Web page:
Sequestration Could Hamper Joint Light Tactical Vehicle

By Valerie Insinna
The Army and Marine Corps joint light tactical vehicle program is on schedule, but if sequestration returns in 2016, it will likely decrease the services’ purchasing power, said the joint program office manager.

“The impact will more than likely … be a slowdown of production, which equals a stretch out of production,” said Army Col. John Cavedo. “If you buy less, the cost will move up.”
Nonetheless, Cavedo expressed confidence that the program would be able to weather mandatory budget cuts, as it had in fiscal year 2013.

“We were able to work through both furlough and government shut down, the impacts of sequestration … by being incredibly efficient,” he said. “The folks on my team worked day in and day out … [looking at] every cell on the Excel spreadsheet, looking for every little block they could shave a little bit of money from.”

Cavedo said in October he expected to release the final request for proposals in early November. The services plan to downselect to a single vendor by the end of fiscal year 2015 for low-rate initial production.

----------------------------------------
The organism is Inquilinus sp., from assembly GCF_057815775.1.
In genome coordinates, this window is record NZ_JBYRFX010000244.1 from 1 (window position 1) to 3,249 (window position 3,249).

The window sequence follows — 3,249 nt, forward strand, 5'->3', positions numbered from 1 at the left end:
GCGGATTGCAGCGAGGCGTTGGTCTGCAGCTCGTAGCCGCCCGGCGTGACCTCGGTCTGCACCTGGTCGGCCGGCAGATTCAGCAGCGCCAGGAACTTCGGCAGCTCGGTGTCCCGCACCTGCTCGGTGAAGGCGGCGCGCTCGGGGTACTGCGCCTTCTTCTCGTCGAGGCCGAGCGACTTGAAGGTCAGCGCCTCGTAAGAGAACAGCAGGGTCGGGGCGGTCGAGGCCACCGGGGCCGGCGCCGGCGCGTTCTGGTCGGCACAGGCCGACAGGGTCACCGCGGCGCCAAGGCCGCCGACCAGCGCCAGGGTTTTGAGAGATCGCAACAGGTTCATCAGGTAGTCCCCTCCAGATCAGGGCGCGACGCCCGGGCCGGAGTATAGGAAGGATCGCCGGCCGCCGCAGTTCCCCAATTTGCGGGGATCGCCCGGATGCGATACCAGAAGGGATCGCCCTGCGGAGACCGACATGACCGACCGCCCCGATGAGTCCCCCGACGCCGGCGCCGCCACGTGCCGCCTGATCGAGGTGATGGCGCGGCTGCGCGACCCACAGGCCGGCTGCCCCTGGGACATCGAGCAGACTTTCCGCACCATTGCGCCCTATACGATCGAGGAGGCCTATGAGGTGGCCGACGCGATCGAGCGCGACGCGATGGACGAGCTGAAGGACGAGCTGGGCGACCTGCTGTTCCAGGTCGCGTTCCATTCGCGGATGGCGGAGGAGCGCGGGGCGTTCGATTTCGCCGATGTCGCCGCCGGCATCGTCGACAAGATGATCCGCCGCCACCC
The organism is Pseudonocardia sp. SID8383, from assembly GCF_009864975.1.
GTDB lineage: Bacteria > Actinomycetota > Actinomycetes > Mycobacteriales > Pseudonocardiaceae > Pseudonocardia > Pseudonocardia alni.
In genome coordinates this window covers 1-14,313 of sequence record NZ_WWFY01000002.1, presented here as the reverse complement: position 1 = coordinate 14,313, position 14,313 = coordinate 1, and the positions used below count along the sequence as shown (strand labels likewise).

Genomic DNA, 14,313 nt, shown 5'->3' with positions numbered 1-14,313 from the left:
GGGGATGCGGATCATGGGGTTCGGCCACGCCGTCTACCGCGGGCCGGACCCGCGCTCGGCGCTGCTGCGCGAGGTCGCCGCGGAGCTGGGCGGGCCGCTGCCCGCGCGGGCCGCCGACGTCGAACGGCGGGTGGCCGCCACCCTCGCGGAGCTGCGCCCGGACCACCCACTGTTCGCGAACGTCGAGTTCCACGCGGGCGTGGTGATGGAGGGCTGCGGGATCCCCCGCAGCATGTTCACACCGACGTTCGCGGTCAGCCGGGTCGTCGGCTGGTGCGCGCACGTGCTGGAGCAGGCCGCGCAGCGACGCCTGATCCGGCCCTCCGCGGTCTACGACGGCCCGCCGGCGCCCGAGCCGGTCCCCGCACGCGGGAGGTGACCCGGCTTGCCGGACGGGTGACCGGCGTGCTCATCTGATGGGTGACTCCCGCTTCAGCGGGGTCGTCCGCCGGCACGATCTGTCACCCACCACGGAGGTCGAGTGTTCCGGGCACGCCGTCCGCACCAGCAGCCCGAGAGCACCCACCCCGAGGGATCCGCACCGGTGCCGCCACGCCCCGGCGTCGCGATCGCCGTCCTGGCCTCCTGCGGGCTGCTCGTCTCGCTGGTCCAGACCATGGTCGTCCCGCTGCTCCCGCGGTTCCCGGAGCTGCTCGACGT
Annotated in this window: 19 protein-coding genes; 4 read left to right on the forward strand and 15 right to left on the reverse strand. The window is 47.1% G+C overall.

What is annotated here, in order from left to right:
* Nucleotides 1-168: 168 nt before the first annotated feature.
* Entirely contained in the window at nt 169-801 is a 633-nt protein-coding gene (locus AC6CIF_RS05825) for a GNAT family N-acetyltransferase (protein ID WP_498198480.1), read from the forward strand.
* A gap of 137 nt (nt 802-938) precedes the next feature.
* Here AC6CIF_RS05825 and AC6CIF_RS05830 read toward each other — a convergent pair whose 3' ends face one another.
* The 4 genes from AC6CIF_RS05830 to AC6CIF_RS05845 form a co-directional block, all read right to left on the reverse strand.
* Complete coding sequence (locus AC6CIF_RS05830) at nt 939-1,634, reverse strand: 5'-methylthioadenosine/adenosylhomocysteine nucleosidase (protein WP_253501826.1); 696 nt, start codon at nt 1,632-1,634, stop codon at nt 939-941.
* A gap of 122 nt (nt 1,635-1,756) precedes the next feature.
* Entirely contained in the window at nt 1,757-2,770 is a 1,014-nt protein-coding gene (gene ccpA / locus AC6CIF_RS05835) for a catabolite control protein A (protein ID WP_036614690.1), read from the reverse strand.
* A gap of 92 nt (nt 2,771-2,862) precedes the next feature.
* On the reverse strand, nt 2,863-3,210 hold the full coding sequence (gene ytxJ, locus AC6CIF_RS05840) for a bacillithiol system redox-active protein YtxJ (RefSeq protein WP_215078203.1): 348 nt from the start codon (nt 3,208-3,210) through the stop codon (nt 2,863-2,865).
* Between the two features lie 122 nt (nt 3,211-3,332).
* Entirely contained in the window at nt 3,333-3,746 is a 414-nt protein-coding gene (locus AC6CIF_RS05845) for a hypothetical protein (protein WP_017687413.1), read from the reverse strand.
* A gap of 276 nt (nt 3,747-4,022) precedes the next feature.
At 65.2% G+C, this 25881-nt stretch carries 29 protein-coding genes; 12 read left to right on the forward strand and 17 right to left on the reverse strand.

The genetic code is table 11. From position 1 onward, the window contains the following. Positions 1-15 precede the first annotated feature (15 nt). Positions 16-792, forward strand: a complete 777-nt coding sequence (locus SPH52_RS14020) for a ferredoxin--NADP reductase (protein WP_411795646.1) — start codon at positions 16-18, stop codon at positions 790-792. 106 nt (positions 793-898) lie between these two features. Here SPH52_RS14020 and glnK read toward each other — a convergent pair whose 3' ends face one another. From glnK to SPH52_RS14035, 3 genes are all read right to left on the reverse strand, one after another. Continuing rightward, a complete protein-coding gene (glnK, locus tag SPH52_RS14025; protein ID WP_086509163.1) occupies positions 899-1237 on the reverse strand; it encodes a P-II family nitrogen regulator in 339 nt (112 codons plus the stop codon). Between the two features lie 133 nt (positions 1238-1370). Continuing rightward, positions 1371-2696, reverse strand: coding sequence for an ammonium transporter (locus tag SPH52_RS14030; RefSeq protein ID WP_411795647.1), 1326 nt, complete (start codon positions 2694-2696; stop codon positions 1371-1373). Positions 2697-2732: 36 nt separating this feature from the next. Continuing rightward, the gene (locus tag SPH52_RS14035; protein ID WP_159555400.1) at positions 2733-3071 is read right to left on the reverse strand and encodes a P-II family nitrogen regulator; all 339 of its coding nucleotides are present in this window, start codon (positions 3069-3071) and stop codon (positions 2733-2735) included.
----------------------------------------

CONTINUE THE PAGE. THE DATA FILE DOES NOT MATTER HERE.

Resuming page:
Three companies are still vying for the contract: truck manufacturer Oshkosh Corp.; AM General, which produces the Humvees slated to be partially replaced by JLTVs; and Lockheed Martin, a relative newcomer to the tactical vehicle industry.

If sequestration is reinstated, a combination of factors will help protect the program, said John Urias, president of Oshkosh Defense. Because it’s a joint program, there is added incentive to keep it alive. “The other thing is we have congressional support.”

“Timing, I think, is also to our advantage” because sequestration would occur in 2016 “and this program will, we hope, be on contract by then,” he said. “The last thing you want to do is start cutting into programs that you’ve just put on contract.”

The JLTV program has implications for the future of other vehicles.

The Army plans on buying 49,099 JLTVs, which will not be enough to replace its current fleet of Humvees. Even as the force downsizes, the service will likely need additional light armored vehicles, said Scott Davis, Army program executive officer for combat support and combat service support.

“The assessment is, obviously you could buy more JLTVs” or invest in upgrading existing up-armored Humvees, he said. “We’re really at the very early stage of that analysis.”

Although the Army has not yet settled the question of whether it will recapitalize a portion of its Humvee fleet, that has not stopped companies from putting forward upgrade options.

Northrop Grumman, for one, is pitching a brand new chassis that would increase the mobility and ride quality of an up-armored Humvee as well as doubling its fuel efficiency, said Jeff Wood, the company’s director of vehicle modernization in the mission solutions and readiness division.

Topics: Combat Vehicles, Land Forces

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